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Operator [13]

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And our next question comes from the line of Vince Valentini with TD Securities.

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Vince Valentini, TD Securities Equity Research - Analyst [14]

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Congrats, everybody. If I can try to unpack the revenue a bit. I'm not sure if I heard you correct, Stephane. Did you say the organic revenue growth for Tax would have been 7% in Q4 instead of 12% if you take out that UltraTax timing shift?

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Stephane Bello, Thomson Reuters Corporation - Executive VP & CFO [15]

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That's correct, Vince.

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Vince Valentini, TD Securities Equity Research - Analyst [16]

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Okay. So if we adjust for that, is it fair to say that the organic revenue growth guidance for 2020 would be pushing up towards 5%, if not for that somewhat anomaly of December versus January revenue?

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Stephane Bello, Thomson Reuters Corporation - Executive VP & CFO [17]

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Well, I would say that the 5% impact that we've seen between our -- the Tax & Accounting reported revenue growth of 12% and what the underlying would have been absent that acceleration, it's about the same impact you're going to see in Q1. And as we said, that's a timing impact. I, frankly, haven't done the math about what the guidance would be if you adjusted for that. But that's why we really guide people to look at the annual revenue growth rate, right, there's puts and takes every quarter. But we certainly do expect to see a continuing upward trend in our organic revenue growth trajectory in 2020.

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Vince Valentini, TD Securities Equity Research - Analyst [18]

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And last -- sorry, Frank, but it's one really big related question, I promise. The -- on your Slide 12, the revenue target, organic, 3% to 5% and then add 1% to 2% for acquisitions. Is that 3% to 5% meant to be your longer-term target? Is that some sort of average over the course of a business cycle? Because it seems like you're trending already -- especially if you adjust for this Tax item we just talked about, you're already trending towards the high end of that 3% to 5%. And it sounds like things could get even better, maybe in the 5%, 6% range within a year or 2. I'm wondering why this target is only 3% to 5% and what that time frame is supposed to be.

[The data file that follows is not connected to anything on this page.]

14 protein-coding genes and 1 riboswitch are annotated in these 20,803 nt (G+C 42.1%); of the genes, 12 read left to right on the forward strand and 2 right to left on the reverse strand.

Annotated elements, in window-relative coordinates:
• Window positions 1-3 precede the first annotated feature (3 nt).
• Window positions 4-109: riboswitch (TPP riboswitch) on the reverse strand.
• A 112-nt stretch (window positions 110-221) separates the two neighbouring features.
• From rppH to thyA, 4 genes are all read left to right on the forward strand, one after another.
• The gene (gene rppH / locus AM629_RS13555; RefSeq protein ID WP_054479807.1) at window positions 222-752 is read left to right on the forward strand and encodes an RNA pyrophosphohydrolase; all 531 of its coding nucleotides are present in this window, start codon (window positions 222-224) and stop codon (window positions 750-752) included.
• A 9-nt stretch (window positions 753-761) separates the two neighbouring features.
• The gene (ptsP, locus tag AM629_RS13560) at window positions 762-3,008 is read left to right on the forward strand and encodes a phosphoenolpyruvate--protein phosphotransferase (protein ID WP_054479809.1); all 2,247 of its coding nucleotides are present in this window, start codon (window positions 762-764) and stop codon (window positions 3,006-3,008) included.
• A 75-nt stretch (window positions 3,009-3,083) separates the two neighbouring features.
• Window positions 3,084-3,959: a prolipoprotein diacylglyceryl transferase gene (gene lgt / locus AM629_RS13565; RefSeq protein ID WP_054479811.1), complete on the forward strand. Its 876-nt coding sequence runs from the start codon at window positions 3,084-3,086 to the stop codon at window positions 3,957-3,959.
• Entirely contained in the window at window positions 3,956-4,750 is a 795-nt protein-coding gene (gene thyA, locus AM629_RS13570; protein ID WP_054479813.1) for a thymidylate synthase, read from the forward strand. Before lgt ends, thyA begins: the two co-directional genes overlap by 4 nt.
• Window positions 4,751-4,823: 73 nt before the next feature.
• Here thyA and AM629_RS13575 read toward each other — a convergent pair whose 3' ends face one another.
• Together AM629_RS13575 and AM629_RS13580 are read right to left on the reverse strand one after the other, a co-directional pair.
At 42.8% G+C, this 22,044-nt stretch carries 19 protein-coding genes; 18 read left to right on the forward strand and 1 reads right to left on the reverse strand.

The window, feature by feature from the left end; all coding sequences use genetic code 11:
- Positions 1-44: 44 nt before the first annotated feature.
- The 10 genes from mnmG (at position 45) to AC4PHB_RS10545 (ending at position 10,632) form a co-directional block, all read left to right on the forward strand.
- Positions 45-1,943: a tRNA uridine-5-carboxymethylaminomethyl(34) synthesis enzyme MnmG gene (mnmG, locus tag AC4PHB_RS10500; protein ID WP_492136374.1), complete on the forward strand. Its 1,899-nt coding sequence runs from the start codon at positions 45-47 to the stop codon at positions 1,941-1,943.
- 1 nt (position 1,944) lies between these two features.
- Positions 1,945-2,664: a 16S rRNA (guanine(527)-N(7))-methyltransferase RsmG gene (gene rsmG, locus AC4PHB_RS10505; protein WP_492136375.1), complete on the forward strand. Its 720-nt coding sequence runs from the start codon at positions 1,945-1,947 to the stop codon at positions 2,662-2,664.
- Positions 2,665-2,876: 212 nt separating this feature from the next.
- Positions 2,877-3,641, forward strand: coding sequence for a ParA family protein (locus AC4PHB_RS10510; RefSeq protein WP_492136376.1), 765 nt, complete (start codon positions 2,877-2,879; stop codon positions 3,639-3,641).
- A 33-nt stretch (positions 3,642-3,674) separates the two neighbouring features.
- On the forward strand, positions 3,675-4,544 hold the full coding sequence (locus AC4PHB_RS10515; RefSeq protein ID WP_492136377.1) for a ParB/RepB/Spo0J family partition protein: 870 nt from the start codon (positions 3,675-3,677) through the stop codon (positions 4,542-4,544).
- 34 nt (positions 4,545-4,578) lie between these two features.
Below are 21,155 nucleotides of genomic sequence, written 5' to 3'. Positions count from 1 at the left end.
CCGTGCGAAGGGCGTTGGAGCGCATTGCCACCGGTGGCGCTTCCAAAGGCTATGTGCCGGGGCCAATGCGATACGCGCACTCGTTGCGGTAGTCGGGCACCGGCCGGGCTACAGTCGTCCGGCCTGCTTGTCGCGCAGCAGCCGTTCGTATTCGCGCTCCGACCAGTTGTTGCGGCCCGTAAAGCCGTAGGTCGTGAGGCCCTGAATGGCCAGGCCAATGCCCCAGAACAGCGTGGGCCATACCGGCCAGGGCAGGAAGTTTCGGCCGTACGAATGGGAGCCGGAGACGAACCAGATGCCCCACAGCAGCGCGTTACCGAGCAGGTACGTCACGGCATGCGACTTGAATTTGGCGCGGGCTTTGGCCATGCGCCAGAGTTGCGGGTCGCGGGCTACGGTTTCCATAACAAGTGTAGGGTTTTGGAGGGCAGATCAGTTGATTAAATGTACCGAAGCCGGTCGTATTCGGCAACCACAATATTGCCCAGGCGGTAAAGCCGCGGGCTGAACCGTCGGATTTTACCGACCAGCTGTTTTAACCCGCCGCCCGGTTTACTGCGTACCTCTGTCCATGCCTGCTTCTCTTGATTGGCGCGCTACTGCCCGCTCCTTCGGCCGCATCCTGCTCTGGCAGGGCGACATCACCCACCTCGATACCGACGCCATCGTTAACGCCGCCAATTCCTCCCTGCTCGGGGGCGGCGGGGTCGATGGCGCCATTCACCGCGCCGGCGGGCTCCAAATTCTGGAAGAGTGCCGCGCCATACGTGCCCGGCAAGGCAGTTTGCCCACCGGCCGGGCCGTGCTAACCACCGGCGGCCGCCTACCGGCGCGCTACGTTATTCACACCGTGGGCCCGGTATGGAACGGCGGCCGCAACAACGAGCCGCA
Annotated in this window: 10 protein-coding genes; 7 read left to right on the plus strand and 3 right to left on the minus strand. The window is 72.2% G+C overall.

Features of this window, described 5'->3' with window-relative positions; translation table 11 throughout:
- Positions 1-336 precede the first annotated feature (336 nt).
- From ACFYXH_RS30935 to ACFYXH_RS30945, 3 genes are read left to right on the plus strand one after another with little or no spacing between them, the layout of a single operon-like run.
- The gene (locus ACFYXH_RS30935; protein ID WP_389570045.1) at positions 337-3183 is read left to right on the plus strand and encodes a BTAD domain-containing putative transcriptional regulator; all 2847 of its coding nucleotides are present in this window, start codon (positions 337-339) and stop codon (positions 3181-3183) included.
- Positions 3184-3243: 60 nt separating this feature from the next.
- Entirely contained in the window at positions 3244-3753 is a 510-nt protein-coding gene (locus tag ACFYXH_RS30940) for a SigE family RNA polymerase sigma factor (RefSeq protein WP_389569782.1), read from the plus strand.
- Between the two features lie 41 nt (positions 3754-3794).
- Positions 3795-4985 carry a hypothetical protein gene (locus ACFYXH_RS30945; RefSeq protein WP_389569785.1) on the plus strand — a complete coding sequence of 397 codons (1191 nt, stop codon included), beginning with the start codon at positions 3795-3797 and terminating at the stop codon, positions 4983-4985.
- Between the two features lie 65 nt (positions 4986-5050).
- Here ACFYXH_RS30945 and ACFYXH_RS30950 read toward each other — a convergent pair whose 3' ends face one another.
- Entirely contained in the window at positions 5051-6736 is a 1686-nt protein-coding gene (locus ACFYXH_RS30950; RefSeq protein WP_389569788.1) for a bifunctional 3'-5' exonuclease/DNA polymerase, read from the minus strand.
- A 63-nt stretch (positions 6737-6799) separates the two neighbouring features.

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Stephane Bello, Thomson Reuters Corporation - Executive VP & CFO [19]

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I would say we'd have to see how the business continues to be evolve, right? And to the extent that we move towards high-growth portions of the markets we serve, particularly the software piece of the market, that target, you could see a scenario where we could exceed that target. But we'll take it really one year at a time. And if and when we need to change that, that would be great. But we'll leave that to Steve and Mike depending on how things evolve over the coming years.

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James C. Smith, Thomson Reuters Corporation - President, CEO & Director [20]

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Yes. And let me just add -- I'm going to add to that, Vince. As we said on the slide, kind of the gravity that surrounds the businesses that we're in today, as we said on that slide, it's kind of a 4% to 7% over the cycle. So in good economic times, when we're executing really well. It should be higher. But as you have seen in the past, it's not a business that precipitously falls off a cliff or goes backwards. The growth rate gets impacted a bit. So that's kind of an over the cycle. And if we continue to execute well and market conditions continue to favor us, we'd expect to see continued growth in that number and you approach the higher end of the range in the best of times.